In some cases the club will sell you a “Right to Play” which is neither a title nor a “joia”. You will pay an upfront fee for playing as a “member” of the club for a specified period or indefinitely, depending on the club. This fee is also a sunk cost which you will not get back when you leave. Some clubs will also accept you as a “Green-fee member”. In this case you only pay the monthly maintenance fees of the club but at a higher rate than a title carrying member.
Access to play at São Paulo golf clubs without being a member is, with few exceptions, severely restricted. Some will only allow green fee guests if invited and accompanied by a member. Some allow green fee guests on certain days of the week. The green fee ranges from R$100 during the week and R$200 plus during the weekend and some will give a discount if you play in the afternoon. Some require you to have a caddy which will set you back another R$ 30-40. Renting a golf car, when available, costs about R$ 70-80.
It is getting crowded on the golf courses that are open for green fee guests. While a few years ago, you could easily show up on a Saturday or Sunday morning and expect to tee off without much of a wait, today you should most definitely reserve a tee time in advance. You may be lucky and get on fairly quickly but then again you may not.
There is a lot of talk about golf being a very fast growing sport in Brazil. It is, but in a very uneven way. The number of Asian players is growing very rapidly. The number of expats has dwindled in the last couple of years with the reduction in foreign managers and executives. The big question is what is happening to the number of non-Asian local players and it is my impression that it is increasing but very slowly.
Many new golf courses are being built in Brazil but only in condominiums and resort areas far from São Paulo. The Brazilian tourism authorities have finally discovered that there are many tourists that would not consider traveling to a resort area that does not have a golf course close by. Of the clubs within easy reach of São Paulo listed below only three, Blue Tree Park in Mogi das Cruzes (resort), Champs Priv in Campo Limpo (condominium) and Quinta da Baroneza in Itatiba (condominium), have been built in the last seven years. There are many real estate projects in the works in the area with golf course as part of the condominium but until now only one quality golf course, Quinta da Baroneza in Itatiba has been built.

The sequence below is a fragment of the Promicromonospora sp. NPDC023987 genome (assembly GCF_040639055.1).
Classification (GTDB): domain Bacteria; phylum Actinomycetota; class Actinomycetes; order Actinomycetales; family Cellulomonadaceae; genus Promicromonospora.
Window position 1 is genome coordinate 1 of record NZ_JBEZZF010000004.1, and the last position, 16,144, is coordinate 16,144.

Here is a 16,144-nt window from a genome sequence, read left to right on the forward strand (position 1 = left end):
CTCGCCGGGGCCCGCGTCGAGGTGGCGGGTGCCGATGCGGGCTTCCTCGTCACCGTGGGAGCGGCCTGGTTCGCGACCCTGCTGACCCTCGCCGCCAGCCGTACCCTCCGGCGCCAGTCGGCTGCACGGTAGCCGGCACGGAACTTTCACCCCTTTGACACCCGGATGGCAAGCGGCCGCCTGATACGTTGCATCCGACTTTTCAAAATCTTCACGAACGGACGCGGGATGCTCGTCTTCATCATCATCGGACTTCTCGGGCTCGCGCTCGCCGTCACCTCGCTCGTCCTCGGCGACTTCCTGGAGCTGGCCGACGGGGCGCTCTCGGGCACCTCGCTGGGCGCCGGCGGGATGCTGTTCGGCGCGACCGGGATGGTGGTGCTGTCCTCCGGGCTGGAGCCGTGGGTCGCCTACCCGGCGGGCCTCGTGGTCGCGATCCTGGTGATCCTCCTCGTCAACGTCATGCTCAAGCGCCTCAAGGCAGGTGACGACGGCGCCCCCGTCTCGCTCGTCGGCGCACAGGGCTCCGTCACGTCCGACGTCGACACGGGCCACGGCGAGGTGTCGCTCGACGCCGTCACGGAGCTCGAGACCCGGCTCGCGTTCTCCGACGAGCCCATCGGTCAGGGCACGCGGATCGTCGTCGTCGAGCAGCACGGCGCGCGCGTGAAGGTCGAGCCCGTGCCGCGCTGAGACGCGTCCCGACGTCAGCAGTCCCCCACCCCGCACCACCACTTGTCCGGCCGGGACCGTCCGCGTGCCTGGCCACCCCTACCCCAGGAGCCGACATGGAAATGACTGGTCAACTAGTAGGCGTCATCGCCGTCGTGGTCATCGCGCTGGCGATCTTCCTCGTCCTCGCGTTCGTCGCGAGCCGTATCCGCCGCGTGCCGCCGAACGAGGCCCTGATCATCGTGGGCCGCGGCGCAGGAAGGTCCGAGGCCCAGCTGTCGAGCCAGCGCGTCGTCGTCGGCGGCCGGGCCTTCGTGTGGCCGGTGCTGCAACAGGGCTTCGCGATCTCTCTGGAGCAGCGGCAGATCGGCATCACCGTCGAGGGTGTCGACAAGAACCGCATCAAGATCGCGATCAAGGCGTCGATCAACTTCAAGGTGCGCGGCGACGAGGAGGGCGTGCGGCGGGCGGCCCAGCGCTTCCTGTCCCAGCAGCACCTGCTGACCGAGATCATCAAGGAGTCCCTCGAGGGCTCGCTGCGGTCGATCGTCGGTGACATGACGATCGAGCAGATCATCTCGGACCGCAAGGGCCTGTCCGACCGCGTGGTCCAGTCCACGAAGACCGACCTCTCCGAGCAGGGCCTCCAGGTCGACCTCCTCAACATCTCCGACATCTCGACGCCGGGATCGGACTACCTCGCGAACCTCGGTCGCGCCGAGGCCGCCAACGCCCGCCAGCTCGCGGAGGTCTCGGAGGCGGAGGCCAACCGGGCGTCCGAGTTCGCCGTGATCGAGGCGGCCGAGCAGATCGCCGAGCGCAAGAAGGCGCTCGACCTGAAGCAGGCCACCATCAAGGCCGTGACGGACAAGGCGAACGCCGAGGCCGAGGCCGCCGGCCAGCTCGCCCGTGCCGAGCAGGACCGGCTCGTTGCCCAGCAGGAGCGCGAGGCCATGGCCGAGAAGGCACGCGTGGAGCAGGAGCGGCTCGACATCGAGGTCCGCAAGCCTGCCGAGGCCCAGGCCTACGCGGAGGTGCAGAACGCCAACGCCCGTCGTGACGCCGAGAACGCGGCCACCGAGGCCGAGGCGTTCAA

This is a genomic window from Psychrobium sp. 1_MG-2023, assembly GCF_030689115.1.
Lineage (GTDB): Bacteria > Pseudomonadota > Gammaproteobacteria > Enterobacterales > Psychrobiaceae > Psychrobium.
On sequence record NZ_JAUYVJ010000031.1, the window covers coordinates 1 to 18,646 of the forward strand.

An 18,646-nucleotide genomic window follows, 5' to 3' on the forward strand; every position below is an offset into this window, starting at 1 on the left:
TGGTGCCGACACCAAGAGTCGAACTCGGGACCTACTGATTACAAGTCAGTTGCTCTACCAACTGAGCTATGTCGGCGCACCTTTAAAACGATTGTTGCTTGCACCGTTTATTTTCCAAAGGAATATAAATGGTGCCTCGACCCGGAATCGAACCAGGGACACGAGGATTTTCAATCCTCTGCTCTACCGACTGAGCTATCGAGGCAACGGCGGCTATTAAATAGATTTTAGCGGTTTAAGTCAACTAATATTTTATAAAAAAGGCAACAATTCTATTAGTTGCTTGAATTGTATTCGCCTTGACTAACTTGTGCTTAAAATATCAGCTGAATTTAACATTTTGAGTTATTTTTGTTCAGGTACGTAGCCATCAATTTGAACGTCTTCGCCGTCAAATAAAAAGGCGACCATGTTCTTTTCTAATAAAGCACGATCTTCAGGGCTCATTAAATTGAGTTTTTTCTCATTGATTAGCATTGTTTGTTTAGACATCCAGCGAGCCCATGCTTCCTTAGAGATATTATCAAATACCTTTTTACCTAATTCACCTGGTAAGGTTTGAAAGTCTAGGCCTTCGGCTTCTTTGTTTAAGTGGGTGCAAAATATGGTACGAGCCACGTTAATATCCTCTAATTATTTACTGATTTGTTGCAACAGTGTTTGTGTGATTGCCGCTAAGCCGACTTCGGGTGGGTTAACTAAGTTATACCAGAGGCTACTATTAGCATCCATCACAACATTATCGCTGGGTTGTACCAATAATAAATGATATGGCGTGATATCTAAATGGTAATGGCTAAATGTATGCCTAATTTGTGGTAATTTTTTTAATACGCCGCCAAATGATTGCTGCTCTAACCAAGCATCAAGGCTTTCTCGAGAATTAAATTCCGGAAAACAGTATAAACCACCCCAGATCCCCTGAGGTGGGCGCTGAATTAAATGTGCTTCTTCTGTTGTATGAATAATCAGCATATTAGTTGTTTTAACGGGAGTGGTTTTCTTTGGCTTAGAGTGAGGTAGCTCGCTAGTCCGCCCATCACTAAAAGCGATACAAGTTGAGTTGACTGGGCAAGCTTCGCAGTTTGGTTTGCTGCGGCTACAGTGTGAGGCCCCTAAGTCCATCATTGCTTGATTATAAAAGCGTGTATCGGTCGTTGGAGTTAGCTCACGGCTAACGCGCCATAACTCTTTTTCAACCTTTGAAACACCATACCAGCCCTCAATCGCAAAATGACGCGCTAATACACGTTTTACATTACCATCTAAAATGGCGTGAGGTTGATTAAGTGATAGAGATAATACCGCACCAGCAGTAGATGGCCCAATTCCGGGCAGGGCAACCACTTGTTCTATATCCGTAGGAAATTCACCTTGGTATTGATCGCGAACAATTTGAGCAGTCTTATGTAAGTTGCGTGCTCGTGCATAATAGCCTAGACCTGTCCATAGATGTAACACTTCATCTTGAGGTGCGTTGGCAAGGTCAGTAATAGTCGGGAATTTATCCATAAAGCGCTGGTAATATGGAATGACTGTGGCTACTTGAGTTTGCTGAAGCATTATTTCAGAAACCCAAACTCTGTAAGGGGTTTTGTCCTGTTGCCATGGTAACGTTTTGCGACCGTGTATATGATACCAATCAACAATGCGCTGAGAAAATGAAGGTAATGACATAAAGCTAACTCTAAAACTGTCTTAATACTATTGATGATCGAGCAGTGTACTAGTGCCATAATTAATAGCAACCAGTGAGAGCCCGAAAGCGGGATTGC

The golf courses are not always easy to find. A friend of mine took three attempts to find Campinas Golf Club before succeeding. Signs are rare and few people know where they are even if your Portuguese is good enough to stop and ask. The first time you visit a new course you are well advised to get good instructions before leaving.
Most of the golf courses are good golf courses and will be a challenge to you, if not for their design, for some other unknown difficulty. The greatest difficulty is that most courses don’t have Bermuda type grass on the fairways but local grass types which are a lot harder to hit off.
For the golf experts among you, the following ranking of Brazil’s golf courses was provided by Golf Digest recently:
1. Ilha de Comandatuba (Ocean), Bahia,
2. São Fernando Golf Club, São Paulo,
3. Gvea G. & C.C., Rio de Janeiro,
4. São Paulo Golf Club, São Paulo,
5. Itanhanga G.C., Rio de Janeiro,
6. Alphaville Graciosa G.C., Curitiba, Parana,
7. Porto Alegre C.C., Porto Alegre, Rio Grande do Sul,
8. Clube Curitibano, Curitiba, Parana,
9. Guarapiranga Golf and Country Club, São Paulo,
10. Quinta da Baroneza Golf Club, Bragana Paulista, São Paulo.
In a later article, I will cover in more detail the existing golf courses, how they are, where they are, how you can join and which ones can be played by green fee guests. In addition, I will give some more information on the driving ranges in the area.
I hope that you all will find a way of continuing your golf career while in Brazil. If you have any questions about golfing in São Paulo and surroundings, please feel free to e-mail me.
Terje Olsen is a Norwegian golfer living in Campinas and São Paulo with 30 years expat experience from Brazil, Colombia, Italy, Argentina, Venezuela and other countries..firstname.lastname@example.org“